Is Architectural Engineering Paving the Way for New Opportunities in Landscape Architecture?

Garden Bridge. Credit: Arup

Architectural Engineering and it’s potential to create exciting opportunities for landscape architecture. Since its early days, landscape architecture has evolved to become a diverse and all-encompassing discipline that shares common ground with a range of other professions, including engineering, architecture, ecology, horticulture, and arboriculture. At one time, landscape architecture was primarily concerned with the use and arrangement of land; today, the profession increasingly finds itself drawn into areas not directly connected to the surface of our earth. For example, if one looks to many of the most famous (or infamous) projects of recent years, it is immediately apparent that projects that garner attention are to be found high above the ground or suspended over water. And to what do we owe this expansion of our profession? Architectural engineering.

Aerial shot of Vancouver landsbridge. Photo credit: Bruce Forster

Architectural Engineering – Aerial shot of Vancouver landsbridge. Photo credit: Bruce Forster

Architectural engineering involves the application of engineering principles to architectural design and construction in order to achieve design intentions in form and function. Simply put, architectural engineering enables an architect or landscape architect to achieve his or her design.

Opportunities for Landscape Architecture Offered by Architectural Engineering

Looking at our list of Top 10 World Class Landscape Architecture Projects of 2014, it’s easy to see that many of them rely on architectural engineering in some way — to either achieve their design goals, re-purpose existing infrastructure, or to achieve water sustainability.

Architectural Engineering - Liupanshui Minghu Wetland Park, Liupanshui, Guizhou Province, China – Turenscape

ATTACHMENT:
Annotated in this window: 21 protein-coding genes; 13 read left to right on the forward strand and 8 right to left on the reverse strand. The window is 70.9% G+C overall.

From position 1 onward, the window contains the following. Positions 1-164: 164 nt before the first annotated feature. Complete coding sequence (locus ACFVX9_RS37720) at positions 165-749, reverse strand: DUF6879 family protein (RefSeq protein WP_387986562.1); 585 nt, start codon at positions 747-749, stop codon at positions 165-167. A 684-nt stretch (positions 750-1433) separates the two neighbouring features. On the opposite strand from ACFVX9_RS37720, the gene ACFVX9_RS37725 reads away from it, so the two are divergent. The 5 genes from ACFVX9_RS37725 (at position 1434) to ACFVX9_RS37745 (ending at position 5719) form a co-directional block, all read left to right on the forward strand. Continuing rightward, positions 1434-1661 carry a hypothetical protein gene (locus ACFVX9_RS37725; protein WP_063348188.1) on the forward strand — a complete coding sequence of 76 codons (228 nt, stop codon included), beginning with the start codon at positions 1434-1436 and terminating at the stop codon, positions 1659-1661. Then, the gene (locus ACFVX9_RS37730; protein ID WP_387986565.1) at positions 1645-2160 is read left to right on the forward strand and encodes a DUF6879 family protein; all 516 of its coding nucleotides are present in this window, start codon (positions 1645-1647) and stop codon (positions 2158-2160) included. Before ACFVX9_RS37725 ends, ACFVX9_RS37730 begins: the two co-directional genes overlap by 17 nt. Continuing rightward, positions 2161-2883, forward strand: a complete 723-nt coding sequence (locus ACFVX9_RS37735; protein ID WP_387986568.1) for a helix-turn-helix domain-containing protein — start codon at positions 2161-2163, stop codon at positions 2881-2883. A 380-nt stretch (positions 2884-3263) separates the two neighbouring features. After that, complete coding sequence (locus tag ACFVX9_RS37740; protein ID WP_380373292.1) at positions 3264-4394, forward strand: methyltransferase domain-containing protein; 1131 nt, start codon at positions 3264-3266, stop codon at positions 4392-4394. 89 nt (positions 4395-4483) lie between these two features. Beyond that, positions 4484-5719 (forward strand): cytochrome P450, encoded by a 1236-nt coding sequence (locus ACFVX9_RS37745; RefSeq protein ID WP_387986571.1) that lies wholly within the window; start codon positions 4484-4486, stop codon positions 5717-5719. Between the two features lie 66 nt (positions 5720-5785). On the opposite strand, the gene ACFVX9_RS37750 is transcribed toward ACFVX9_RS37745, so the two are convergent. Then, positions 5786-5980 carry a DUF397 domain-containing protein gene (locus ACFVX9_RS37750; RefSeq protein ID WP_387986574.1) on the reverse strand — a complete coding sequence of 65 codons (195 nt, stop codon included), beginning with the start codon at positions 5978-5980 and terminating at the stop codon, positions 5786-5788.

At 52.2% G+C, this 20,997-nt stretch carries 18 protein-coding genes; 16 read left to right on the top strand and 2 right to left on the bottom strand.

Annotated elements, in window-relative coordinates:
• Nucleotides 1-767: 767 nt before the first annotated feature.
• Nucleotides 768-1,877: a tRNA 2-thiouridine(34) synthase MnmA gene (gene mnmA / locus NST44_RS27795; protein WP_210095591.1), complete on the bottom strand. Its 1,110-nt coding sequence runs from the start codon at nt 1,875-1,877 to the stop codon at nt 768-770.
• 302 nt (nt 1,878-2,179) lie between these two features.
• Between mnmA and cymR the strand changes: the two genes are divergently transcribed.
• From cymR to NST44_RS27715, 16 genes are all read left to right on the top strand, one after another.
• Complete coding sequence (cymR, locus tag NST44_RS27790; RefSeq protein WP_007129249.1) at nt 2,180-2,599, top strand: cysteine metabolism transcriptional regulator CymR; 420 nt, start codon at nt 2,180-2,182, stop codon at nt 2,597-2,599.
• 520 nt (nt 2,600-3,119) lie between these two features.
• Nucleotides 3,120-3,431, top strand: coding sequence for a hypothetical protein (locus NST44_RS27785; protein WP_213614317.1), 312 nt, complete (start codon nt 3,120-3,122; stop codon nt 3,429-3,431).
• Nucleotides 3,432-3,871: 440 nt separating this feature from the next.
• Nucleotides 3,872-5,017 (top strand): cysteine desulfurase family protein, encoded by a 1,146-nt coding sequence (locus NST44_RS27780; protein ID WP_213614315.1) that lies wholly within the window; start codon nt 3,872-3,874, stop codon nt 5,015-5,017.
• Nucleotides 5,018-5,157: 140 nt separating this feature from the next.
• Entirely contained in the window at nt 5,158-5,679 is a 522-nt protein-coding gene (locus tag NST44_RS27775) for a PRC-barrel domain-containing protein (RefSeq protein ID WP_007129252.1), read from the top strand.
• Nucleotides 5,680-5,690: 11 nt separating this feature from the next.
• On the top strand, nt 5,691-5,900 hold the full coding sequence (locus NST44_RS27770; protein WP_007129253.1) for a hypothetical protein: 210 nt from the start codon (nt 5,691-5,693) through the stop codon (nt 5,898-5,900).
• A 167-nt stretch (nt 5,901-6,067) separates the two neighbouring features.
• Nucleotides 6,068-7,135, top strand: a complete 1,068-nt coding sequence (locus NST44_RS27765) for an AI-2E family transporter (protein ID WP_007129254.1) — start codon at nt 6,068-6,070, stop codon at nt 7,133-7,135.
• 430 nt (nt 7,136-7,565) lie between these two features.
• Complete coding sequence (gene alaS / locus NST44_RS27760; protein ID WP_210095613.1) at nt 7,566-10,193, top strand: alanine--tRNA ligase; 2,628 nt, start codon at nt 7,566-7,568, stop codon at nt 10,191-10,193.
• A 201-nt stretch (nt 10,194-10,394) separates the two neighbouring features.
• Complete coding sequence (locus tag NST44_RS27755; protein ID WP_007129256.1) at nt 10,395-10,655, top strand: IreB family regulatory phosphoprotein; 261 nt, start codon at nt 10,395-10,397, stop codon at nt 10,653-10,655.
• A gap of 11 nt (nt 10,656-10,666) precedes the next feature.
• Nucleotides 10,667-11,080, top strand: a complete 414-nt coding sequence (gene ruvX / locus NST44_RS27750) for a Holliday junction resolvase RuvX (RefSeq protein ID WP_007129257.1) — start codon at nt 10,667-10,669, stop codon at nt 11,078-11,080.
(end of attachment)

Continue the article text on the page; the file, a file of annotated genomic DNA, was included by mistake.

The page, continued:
Liupanshui Minghu Wetland Park, Liupanshui, Guizhou Province, China – Turenscape

Arguably, without architectural engineering, there would be no High Line, as there would be no engineer (Robert Silman Associates and Buro Happold) to access the existing structure and declare it safe for planting and public access, or to achieve features such as the “The Flyover” and “The Cutout”. Without architectural engineering, there could be no School of Art, Design, and Media at Nanyang Technological University in Singapore. These projects could only be achieved with the employment of architectural engineering. WATCH: Nanyang Technological University School

How to Employ Architectural Engineering in Landscape Architecture

The most important thing when considering employing the principles of architectural engineering is to know one’s own limits — and when to employ the services of an engineer. Related Articles: 

In most cases, an engineer will need to be engaged if the design is “non-standard”. If the load-bearing capacity of a structure needs to be assessed or technical drawings produced to satisfy planning permissions or local building codes, then the services of an engineer will be required.

Future Opportunities for Landscape Architecture using Architectural Engineering